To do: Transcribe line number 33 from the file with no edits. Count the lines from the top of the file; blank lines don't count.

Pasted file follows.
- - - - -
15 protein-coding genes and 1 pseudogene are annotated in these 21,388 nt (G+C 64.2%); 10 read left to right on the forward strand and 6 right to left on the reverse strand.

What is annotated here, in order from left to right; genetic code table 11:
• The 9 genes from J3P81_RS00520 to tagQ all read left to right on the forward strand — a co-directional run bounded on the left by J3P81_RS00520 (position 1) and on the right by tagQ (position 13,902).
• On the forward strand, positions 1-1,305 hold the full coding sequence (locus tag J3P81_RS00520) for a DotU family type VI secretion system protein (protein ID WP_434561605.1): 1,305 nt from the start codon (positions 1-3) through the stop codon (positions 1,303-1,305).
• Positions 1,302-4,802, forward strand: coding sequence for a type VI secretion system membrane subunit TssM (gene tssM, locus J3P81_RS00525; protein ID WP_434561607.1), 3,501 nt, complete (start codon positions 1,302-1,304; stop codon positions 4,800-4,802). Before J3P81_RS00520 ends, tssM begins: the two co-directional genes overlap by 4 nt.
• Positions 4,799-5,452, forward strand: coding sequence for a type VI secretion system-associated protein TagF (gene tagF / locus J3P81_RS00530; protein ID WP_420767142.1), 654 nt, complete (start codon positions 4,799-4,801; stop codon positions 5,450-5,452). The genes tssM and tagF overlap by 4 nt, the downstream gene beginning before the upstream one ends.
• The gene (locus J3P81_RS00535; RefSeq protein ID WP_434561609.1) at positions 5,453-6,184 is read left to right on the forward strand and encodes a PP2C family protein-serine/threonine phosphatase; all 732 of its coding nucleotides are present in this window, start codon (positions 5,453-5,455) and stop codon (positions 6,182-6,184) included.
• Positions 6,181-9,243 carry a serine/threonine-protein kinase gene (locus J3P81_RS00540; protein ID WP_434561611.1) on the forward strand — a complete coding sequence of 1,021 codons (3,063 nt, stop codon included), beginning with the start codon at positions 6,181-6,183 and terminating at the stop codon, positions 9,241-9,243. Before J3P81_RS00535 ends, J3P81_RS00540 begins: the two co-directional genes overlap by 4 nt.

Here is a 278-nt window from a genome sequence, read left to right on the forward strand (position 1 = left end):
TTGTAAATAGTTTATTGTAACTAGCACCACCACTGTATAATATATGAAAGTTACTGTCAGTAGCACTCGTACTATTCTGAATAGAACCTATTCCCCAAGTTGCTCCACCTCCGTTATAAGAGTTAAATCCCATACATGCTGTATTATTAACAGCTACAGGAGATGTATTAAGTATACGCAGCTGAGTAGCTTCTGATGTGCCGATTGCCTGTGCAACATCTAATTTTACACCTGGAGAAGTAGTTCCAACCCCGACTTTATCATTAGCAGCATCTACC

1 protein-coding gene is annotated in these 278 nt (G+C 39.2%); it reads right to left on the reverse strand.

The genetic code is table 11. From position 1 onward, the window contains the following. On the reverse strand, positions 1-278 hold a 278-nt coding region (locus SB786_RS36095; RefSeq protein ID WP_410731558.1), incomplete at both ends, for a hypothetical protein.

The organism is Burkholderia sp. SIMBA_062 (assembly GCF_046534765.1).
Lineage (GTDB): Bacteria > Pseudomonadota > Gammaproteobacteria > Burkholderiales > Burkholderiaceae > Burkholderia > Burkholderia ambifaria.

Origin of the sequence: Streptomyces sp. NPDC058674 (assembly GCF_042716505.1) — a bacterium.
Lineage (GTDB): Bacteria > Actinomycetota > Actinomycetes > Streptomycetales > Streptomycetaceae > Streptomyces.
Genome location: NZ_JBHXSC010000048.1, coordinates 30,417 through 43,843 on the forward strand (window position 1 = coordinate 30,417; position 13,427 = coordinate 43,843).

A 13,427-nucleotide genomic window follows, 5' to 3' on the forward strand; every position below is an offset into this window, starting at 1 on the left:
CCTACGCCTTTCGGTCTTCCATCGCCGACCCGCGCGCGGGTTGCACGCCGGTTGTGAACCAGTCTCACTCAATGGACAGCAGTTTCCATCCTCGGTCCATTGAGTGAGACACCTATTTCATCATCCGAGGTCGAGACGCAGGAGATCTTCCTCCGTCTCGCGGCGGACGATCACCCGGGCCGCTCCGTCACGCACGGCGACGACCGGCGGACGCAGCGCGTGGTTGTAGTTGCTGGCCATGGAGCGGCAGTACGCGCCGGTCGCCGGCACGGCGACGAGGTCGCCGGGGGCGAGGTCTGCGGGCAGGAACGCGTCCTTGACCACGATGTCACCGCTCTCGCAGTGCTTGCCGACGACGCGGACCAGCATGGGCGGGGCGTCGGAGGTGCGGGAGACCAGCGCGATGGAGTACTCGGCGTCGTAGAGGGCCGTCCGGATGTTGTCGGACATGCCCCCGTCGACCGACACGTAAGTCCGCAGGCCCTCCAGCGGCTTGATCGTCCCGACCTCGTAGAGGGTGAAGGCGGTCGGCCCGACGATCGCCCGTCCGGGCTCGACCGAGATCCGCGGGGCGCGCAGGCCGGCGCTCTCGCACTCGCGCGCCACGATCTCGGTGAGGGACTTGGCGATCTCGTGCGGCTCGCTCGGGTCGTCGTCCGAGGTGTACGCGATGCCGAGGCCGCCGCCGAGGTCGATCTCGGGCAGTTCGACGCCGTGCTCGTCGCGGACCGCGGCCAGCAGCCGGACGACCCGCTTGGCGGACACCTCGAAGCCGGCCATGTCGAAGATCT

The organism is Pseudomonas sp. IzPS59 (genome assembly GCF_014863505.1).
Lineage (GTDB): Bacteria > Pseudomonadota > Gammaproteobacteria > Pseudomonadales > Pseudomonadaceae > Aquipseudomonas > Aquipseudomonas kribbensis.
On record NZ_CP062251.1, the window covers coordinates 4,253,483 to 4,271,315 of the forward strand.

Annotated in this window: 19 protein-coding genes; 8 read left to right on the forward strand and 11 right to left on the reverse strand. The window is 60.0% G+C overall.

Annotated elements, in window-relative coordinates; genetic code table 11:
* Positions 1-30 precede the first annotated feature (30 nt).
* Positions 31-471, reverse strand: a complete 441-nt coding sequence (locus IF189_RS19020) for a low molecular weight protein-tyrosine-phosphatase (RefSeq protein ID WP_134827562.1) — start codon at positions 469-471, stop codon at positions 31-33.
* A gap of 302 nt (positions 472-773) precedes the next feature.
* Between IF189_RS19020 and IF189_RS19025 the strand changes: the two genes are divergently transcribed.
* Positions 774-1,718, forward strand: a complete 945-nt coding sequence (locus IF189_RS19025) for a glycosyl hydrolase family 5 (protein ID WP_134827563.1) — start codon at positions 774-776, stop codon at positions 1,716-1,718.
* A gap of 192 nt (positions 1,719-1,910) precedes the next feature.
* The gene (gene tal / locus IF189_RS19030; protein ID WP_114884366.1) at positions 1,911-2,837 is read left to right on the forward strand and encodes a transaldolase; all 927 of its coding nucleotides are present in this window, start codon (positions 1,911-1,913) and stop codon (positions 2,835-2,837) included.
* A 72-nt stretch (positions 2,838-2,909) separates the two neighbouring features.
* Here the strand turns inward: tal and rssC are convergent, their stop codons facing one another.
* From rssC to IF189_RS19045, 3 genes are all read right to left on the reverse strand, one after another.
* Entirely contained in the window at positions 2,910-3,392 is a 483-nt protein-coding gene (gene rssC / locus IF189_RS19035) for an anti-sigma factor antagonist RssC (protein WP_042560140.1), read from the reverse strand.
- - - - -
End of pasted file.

* Here the strand turns inward: tal and rssC are convergent, their stop codons facing one another.